Does your company have a solid succession plan in place? If not, the most important point --  that many ignore -- is that in order to preserve what you've built, you must think hard about how your company's past strengths could keep it from being successful in the future. And you should start planning for succession at least two years before you need to make the move

You would certainly not want to make the mistake that A&P's leaders, John and George Hartford, made when they picked a long-time loyalist to succeed the entrepreneurial brothers who propelled A&P to become the Amazon of its age.

Their decision to appoint Ralph Burger to maximize dividends for their foundation kept the company from adapting to the significant changes in the grocery industry -- ultimately resulting in A&P's 2015 bankruptcy.

Simply put, to future-proof your company, your succession plan must envision the kind of leadership your company will need to prosper in the future rather than mummifying its past.

1. Envision The Keys To Your Company's Future Success.

Despite all the pressure to keep it going through the Covid-19 crunch, the first step in succession planning is to think hard about your company's future.

Think about how powerful trends in technology, evolving social norms (including how the pandemic will permanently change the way people live and work), and the changing competitive landscape will threaten the way your company operates now and create new opportunities for future growth.

Do you have in mind a successor who can reinvent your company to succeed in such a future? If you do, just make sure your board is comfortable with that person taking over as your successor and give them access to the essential operating information they will need to step in when you leave. If not, keep reading.

2. List Candidates Who Can Future-Proof Your Company.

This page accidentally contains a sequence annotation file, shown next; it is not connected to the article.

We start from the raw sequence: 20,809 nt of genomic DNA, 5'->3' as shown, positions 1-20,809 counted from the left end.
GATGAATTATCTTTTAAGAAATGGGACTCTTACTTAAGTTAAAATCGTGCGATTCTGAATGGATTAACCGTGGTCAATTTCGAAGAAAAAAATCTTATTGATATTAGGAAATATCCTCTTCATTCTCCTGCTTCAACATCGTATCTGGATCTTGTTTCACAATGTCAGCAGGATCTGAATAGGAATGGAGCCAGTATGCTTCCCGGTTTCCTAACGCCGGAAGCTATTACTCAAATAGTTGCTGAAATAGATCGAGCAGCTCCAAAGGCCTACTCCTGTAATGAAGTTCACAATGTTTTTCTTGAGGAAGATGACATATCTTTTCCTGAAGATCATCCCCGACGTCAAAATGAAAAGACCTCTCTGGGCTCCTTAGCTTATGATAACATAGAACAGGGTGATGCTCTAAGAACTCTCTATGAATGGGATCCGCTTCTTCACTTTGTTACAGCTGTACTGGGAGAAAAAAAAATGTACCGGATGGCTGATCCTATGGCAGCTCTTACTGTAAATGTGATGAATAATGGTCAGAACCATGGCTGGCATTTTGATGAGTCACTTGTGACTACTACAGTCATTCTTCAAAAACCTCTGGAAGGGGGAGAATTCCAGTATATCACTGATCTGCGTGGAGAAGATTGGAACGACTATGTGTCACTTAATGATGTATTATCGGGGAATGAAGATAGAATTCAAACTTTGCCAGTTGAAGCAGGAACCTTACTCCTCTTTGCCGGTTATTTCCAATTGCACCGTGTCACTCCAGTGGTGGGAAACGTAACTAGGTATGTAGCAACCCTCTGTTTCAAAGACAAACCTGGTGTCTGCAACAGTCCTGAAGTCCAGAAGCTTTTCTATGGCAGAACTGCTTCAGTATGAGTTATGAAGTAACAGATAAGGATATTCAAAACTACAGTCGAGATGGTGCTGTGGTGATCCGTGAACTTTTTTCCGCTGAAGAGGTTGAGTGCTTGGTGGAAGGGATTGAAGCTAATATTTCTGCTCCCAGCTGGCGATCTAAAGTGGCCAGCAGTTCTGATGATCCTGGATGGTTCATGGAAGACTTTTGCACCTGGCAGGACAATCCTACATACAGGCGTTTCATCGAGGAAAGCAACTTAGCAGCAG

To reinvent your company after you depart, you need a successor with a track record of entrepreneurial success.

If you have a trusted executive team that's full of such people, pick two candidates to succeed you: one who has created new revenue streams and another who excels at controlling operations. Both will be needed during the Covid-19 crunch.

If you don't have such candidates inside your company, look outside. Perhaps an entrepreneurial executive who is leaving a job at one of your rivals could be a strong candidate. Make sure this candidate fits your culture and gets along with your board 

3. Test Top Two Successors' Ability to Reinvent and Operate.

The next step is to put your successors to the test. If they already work in your company, give them big challenges that test their abilities. If you bring in an outside successor -- possibly as co-CEO, pair the successor with a strong internal operating executive.

Test their abilities by assigning them greater challenges that demonstrate their ability to get results. For example, assign one the challenge of developing a new products that captures emerging growth opportunities and adds significant new revenues. Task another with improving your company's cash flows and exceeding performance targets.

4. Charge Your Successors with Boosting Bench Strength.

While you are challenging your successors to reinvent and operate, also encourage them to ask their direct reports to find their own successors. In addition to lining up successors for those jobs, ask their direct reports to document how decisions are made so that new people can get up to speed quickly as needed.

5. Share Board-Level Information With Successors.

If your successors are performing well and have built up your company's bench strength, there is another key thing you must do: give them regular access to board members and board level information so they will be able to step into your shoes without too much disruption to your company's operations.

Do these five things and your company will keep fulfilling its misson after you leave..